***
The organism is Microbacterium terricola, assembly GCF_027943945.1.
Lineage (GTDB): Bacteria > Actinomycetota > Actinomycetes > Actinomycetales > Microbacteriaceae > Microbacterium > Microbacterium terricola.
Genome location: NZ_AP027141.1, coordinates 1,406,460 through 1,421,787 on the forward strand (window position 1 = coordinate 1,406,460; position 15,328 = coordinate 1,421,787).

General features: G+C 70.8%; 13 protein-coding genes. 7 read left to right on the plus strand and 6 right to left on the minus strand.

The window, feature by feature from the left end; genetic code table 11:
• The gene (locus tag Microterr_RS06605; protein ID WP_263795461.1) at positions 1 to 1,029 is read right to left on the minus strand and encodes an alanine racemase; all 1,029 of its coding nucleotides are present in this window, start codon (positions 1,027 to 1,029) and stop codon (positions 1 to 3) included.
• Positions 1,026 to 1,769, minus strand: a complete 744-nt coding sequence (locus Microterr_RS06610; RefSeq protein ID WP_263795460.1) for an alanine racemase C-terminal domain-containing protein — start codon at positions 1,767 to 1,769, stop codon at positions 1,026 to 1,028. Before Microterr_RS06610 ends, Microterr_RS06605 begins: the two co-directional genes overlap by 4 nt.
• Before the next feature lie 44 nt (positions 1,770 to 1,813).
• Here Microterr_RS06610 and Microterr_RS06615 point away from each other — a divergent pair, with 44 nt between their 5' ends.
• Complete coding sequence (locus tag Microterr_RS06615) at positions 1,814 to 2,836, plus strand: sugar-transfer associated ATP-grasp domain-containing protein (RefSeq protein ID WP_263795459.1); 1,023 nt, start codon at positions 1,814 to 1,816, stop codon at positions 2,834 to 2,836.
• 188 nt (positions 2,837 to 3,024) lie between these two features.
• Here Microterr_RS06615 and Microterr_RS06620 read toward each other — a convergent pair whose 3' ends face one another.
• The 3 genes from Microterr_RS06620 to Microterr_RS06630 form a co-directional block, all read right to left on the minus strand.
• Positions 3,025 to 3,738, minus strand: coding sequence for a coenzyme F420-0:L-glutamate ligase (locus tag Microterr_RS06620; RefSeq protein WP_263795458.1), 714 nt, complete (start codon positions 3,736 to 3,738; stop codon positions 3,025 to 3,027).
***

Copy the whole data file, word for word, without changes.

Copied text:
The organism is Microbacterium terricola, assembly GCF_027943945.1.
Lineage (GTDB): Bacteria > Actinomycetota > Actinomycetes > Actinomycetales > Microbacteriaceae > Microbacterium > Microbacterium terricola.
Genome location: NZ_AP027141.1, coordinates 1,406,460 through 1,421,787 on the forward strand (window position 1 = coordinate 1,406,460; position 15,328 = coordinate 1,421,787).

General features: G+C 70.8%; 13 protein-coding genes. 7 read left to right on the plus strand and 6 right to left on the minus strand.

The window, feature by feature from the left end; genetic code table 11:
• The gene (locus tag Microterr_RS06605; protein ID WP_263795461.1) at positions 1 to 1,029 is read right to left on the minus strand and encodes an alanine racemase; all 1,029 of its coding nucleotides are present in this window, start codon (positions 1,027 to 1,029) and stop codon (positions 1 to 3) included.
• Positions 1,026 to 1,769, minus strand: a complete 744-nt coding sequence (locus Microterr_RS06610; RefSeq protein ID WP_263795460.1) for an alanine racemase C-terminal domain-containing protein — start codon at positions 1,767 to 1,769, stop codon at positions 1,026 to 1,028. Before Microterr_RS06610 ends, Microterr_RS06605 begins: the two co-directional genes overlap by 4 nt.
• Before the next feature lie 44 nt (positions 1,770 to 1,813).
• Here Microterr_RS06610 and Microterr_RS06615 point away from each other — a divergent pair, with 44 nt between their 5' ends.
• Complete coding sequence (locus tag Microterr_RS06615) at positions 1,814 to 2,836, plus strand: sugar-transfer associated ATP-grasp domain-containing protein (RefSeq protein ID WP_263795459.1); 1,023 nt, start codon at positions 1,814 to 1,816, stop codon at positions 2,834 to 2,836.
• 188 nt (positions 2,837 to 3,024) lie between these two features.
• Here Microterr_RS06615 and Microterr_RS06620 read toward each other — a convergent pair whose 3' ends face one another.
• The 3 genes from Microterr_RS06620 to Microterr_RS06630 form a co-directional block, all read right to left on the minus strand.
• Positions 3,025 to 3,738, minus strand: coding sequence for a coenzyme F420-0:L-glutamate ligase (locus tag Microterr_RS06620; RefSeq protein WP_263795458.1), 714 nt, complete (start codon positions 3,736 to 3,738; stop codon positions 3,025 to 3,027).